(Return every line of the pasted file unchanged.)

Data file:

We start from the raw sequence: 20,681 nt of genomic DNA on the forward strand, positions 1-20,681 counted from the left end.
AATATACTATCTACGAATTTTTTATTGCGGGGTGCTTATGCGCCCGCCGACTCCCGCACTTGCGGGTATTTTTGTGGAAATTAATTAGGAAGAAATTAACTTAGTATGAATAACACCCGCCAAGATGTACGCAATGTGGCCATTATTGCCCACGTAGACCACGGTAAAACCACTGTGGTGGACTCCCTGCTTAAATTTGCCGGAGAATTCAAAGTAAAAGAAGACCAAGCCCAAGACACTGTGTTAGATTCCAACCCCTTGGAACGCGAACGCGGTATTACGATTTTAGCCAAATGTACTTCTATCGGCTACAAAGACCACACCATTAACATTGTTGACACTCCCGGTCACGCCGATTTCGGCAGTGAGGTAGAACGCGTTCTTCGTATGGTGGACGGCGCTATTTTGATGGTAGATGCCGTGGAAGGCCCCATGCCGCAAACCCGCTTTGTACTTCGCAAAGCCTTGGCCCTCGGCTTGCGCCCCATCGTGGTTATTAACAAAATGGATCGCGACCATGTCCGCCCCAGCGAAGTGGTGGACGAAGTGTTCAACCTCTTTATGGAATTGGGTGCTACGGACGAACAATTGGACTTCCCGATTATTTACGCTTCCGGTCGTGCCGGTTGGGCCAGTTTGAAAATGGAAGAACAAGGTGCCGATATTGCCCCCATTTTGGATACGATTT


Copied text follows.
We start from the raw sequence: 20,681 nt of genomic DNA on the forward strand, positions 1-20,681 counted from the left end.
AATATACTATCTACGAATTTTTTATTGCGGGGTGCTTATGCGCCCGCCGACTCCCGCACTTGCGGGTATTTTTGTGGAAATTAATTAGGAAGAAATTAACTTAGTATGAATAACACCCGCCAAGATGTACGCAATGTGGCCATTATTGCCCACGTAGACCACGGTAAAACCACTGTGGTGGACTCCCTGCTTAAATTTGCCGGAGAATTCAAAGTAAAAGAAGACCAAGCCCAAGACACTGTGTTAGATTCCAACCCCTTGGAACGCGAACGCGGTATTACGATTTTAGCCAAATGTACTTCTATCGGCTACAAAGACCACACCATTAACATTGTTGACACTCCCGGTCACGCCGATTTCGGCAGTGAGGTAGAACGCGTTCTTCGTATGGTGGACGGCGCTATTTTGATGGTAGATGCCGTGGAAGGCCCCATGCCGCAAACCCGCTTTGTACTTCGCAAAGCCTTGGCCCTCGGCTTGCGCCCCATCGTGGTTATTAACAAAATGGATCGCGACCATGTCCGCCCCAGCGAAGTGGTGGACGAAGTGTTCAACCTCTTTATGGAATTGGGTGCTACGGACGAACAATTGGACTTCCCGATTATTTACGCTTCCGGTCGTGCCGGTTGGGCCAGTTTGAAAATGGAAGAACAAGGTGCCGATATTGCCCCCATTTTGGATACGATTT